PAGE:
For 2022, the Audi RS3 has a more menacing look and becomes even more capableby Dim Angelov, on
The 2022 Audi RS3 promises to retain the formula of the 1980s, turbocharged, inline-five, all-wheel-drive, 1980s Audi Quattro. The philosophy “evolution, not revolution” is often synonymous with the Porsche 911, but it appears that Audi is also (partially) following the same recipe. About 40 years ago, they gave us the boxy Quattro – a turbocharged, five-cylinder, all-wheel-drive rally monster that dominated the scene. Now, we still get the same basic recipe, but in a more modern, more practical shape, in the form of the Audi RS3, and for 2022, the super-hatch is even better.
What set the RS3 apart from other versions was the 2.5-liter turbocharged inline-five unit. You’ll be glad to know that it’s still here.
We are looking at 394 horsepower (294 kilowatts) and 369 pound-feet (500 Nm). Strangely enough, it’s the U.S. version that will have slightly more power – 401 horsepower to be exact – while torque remains the same.
Those 369 pound-feet (500 Nm) are a bump from the current model’s 354 pound-feet (480 Nm) torque figure.
|Engine||2.5-liter turbocharged inline-five|
|0 to 62 mph||3.8 seconds|
|Top Speed||180 mph|
You’ll also like that the turbo-five unit still sounds as glorious as ever, even with all the emissions regulations. The engine is mated to a quick-shifting seven-speed double-clutch gearbox that sends power to all four wheels via the Quattro all-wheel-drive system. For 2022, the RS3 gets a new rear differential, which allows for up to 100 percent of torque to be sent to either wheel. This allows the RS3 to counteract the understeer by overdriving the outside wheel during cornering.
The RS3 has more performance goodies and one of the most interesting will undoubtedly be the new drive mode – RS Torque Rear – which will send as much torque as possible to the rear axle, allowing for epic slides. Think of it as “Drift mode”.
The 2022 Audi RS3 has undergone extensive chassis revisions. The standard sport suspension has model-specific shocks and valving to better suit the driver’s performance needs. There’s also an optional adaptive suspension, which constantly adjusts itself, depending on conditions, load, or the drive mode selected.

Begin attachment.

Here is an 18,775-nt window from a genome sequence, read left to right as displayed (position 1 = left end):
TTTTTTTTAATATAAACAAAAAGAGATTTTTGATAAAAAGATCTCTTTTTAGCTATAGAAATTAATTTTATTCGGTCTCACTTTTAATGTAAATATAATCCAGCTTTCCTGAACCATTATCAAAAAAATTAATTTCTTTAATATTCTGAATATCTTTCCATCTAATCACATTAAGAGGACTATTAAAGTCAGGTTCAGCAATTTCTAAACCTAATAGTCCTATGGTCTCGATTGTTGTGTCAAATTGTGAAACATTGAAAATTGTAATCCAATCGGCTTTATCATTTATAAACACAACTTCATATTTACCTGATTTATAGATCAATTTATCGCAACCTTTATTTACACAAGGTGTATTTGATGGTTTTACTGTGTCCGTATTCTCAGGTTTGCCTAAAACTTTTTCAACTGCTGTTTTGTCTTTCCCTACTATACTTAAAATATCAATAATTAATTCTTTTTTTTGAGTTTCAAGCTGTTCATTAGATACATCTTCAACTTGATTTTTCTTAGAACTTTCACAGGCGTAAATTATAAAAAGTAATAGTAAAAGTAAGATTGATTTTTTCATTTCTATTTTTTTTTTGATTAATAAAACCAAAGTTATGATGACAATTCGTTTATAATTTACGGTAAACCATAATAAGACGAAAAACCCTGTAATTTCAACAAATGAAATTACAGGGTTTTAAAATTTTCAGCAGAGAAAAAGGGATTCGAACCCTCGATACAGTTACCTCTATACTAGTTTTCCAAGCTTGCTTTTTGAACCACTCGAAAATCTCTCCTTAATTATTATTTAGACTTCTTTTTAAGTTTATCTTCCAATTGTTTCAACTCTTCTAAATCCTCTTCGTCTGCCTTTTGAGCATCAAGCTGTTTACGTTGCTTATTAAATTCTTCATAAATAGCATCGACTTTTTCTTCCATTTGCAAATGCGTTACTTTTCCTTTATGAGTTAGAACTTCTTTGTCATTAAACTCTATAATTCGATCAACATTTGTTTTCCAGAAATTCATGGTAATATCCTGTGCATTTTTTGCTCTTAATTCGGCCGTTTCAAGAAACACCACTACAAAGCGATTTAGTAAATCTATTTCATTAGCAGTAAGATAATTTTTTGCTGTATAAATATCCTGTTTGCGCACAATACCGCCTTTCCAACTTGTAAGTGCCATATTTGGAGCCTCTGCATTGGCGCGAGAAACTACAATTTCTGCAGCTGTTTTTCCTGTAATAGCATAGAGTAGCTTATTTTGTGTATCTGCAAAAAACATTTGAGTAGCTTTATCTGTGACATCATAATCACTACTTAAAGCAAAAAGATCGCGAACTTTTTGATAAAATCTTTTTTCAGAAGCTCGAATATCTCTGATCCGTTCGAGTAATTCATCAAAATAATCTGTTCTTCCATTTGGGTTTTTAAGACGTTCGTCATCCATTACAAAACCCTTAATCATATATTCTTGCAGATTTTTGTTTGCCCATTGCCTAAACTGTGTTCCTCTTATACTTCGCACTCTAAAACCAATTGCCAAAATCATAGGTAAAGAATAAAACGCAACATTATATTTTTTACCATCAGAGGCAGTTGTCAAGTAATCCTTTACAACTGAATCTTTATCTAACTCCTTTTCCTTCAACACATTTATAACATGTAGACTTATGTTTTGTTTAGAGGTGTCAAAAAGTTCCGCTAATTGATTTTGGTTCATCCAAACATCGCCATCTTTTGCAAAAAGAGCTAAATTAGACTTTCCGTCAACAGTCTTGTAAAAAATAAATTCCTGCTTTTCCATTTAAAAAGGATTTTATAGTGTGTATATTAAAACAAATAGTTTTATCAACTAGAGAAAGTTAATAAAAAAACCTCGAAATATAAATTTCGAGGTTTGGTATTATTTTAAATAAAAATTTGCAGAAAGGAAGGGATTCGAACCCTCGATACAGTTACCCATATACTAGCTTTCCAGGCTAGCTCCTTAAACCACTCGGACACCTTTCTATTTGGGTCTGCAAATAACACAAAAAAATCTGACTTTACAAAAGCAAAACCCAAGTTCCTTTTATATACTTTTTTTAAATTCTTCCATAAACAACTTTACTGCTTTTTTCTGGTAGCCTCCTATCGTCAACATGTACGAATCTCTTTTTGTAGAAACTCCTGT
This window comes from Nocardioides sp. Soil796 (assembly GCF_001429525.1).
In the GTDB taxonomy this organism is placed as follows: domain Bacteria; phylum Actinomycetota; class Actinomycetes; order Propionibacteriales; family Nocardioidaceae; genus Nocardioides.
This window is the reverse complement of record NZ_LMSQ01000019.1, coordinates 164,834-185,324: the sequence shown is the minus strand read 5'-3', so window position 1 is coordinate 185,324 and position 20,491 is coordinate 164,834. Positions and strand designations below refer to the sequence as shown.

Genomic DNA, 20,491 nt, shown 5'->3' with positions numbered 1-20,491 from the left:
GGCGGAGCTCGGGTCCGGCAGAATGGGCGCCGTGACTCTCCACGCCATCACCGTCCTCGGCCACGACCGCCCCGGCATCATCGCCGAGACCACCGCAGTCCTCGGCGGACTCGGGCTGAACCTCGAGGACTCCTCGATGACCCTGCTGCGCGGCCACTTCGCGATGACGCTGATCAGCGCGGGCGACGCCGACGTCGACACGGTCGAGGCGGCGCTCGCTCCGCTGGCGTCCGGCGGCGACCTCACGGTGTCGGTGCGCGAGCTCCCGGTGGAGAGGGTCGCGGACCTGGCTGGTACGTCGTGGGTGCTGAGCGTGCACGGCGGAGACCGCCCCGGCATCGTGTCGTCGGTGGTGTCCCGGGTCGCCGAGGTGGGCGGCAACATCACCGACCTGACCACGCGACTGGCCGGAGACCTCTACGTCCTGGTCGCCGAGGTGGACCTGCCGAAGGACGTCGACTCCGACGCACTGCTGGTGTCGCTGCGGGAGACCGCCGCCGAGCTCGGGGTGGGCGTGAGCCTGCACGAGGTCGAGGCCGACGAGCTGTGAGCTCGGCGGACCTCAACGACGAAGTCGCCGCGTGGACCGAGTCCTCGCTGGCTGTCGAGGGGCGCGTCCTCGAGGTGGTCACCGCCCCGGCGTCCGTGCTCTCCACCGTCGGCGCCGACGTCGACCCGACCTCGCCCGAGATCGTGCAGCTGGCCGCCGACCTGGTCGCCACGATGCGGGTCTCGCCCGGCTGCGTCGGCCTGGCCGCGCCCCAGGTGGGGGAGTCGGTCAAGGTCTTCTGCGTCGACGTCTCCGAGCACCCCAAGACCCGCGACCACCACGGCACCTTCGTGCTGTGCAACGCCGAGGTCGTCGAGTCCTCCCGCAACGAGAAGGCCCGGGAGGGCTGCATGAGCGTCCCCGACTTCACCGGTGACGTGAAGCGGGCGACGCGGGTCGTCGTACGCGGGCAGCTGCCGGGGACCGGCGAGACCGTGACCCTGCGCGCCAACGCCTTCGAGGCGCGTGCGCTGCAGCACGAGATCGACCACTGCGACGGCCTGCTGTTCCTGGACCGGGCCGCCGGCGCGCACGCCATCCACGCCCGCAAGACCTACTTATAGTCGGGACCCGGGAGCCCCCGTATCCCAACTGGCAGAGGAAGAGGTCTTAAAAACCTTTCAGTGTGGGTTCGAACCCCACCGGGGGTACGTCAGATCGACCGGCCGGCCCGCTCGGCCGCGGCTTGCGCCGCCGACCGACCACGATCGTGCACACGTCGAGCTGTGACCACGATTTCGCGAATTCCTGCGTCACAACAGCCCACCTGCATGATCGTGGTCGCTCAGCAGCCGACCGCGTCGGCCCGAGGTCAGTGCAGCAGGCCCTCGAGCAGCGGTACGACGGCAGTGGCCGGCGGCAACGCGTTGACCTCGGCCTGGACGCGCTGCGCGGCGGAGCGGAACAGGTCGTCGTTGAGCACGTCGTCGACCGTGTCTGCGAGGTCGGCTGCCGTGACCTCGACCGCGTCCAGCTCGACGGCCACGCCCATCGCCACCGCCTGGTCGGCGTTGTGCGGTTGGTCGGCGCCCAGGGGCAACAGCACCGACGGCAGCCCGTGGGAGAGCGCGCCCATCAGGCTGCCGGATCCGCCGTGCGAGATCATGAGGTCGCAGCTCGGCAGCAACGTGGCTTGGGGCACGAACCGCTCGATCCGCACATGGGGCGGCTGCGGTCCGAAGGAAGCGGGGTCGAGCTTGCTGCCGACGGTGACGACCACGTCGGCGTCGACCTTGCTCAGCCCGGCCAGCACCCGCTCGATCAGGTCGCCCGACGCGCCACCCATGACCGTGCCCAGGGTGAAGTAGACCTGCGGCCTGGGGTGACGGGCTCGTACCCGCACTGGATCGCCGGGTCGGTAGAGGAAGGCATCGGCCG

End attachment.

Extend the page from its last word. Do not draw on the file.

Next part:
In the front, you get stiffer bearings, subframe, and upgraded stabilizers for the double-wishbone suspension. In the rear, the 2022 RS3 gets stiffer rear-wheel carriers to help it cope with the lateral forces when you’re pulling those sweet drifts in RS Torque Rear mode.
The new RS3 also gets more camber, which improves cornering stability, at the expense of tire wear. In addition, the super-hatchback is 1 inch (25 mm) lower to the ground compared to the standard A3, which translates to a lower center of gravity. You get ventilated steel brakes (375 mm front, 310 mm rear) and six-piston front brake calipers as standard. Optionally, you can get 380 mm carbon-ceramic rotors at the front, paired with bigger steel rotors at the rear.
The 2022 Audi RS3 boasts a 0 to 60 mph time of around 3.7 seconds, which is slightly quicker than the [Mercedes AMG A45S->art185615]’ 3.9-second achievement.
The RS3 has a limited top speed of 155 mph (250 km/h). Opting for the performance package will allow the RS3 to get up to 174 mph (280 km/h) or 180 mph (290 km/h) if you have the carbon-ceramic brakes.
Although the Audi RS3 has always boasted a clean design, some argue that the outgoing model looked a bit too sterile. The new RS3 changes that, as it definitely wouldn’t pass for a sleeper. The large blacked-out honeycomb grille that spans almost the entire front end, makes the RS3 look like a vicious wolf ready to devour any AMG A45s and M2’s unfortunate enough to be in the same vicinity. And of course, let’s not forget the much wider than standard RS front bumper.
The RS3’s rear bumper boasts a blacked-out trim piece mimicking the grille’s honeycomb texture, which sadly isn’t functional. What is functional is the new rear diffuser, which is also blacked-out and accommodates the big oval exhaust tips (also blacked-out). The RS3 also gets LED headlights and taillights, with Matrix LED headlights being optional.
On the side, we see an additional air outlet behind the front wheel arches. Speaking of wheels, you get 19-inch, 10-spoke wheels as standard, or you can upgrade to the five Y-spoke wheels that feature RS branding.
As before, the RS3 comes in two shapes - Sportback (hatchback) and a sedan.
Inside the 2022 Audi RS3, we see a totally redesigned cockpit. Some already call it Lamborghini-inspired, as it features much sharper angles than the previous RS3’s rounded and soft interior design. As standard, you get a 12.3-inch Audi Virtual Cockpit Gauge cluster and a 10.1-inch infotainment screen. Unlike the VW Golf Mk VIII, you still get physical buttons for quick access to some of the functions. There’s also a shift indicator, which makes it easier to execute perfect shifts. Not that it’ll be a problem with the quick seven-speed DCT.
The RS3 features carbon-fiber trim as standard. You also get a heads-up display and a flat-bottom steering wheel with a 12 o’clock strip and an “RS” button. The sport seats are available with a honeycomb quilting and there’s also black, red, or green contrast stitching on the edge of the seats and door panels.
The new Audi RS3 boasts a much more aggressive design and by all accounts, it will go as fast as it looks. It goes on sale in August of 2021, with a starting price of $70,832 for the Sportback (hatchback) and $73,193 for the sedan (€60,000 and €62,000 respectively). The U.S. market will only get the sedan version of the RS3.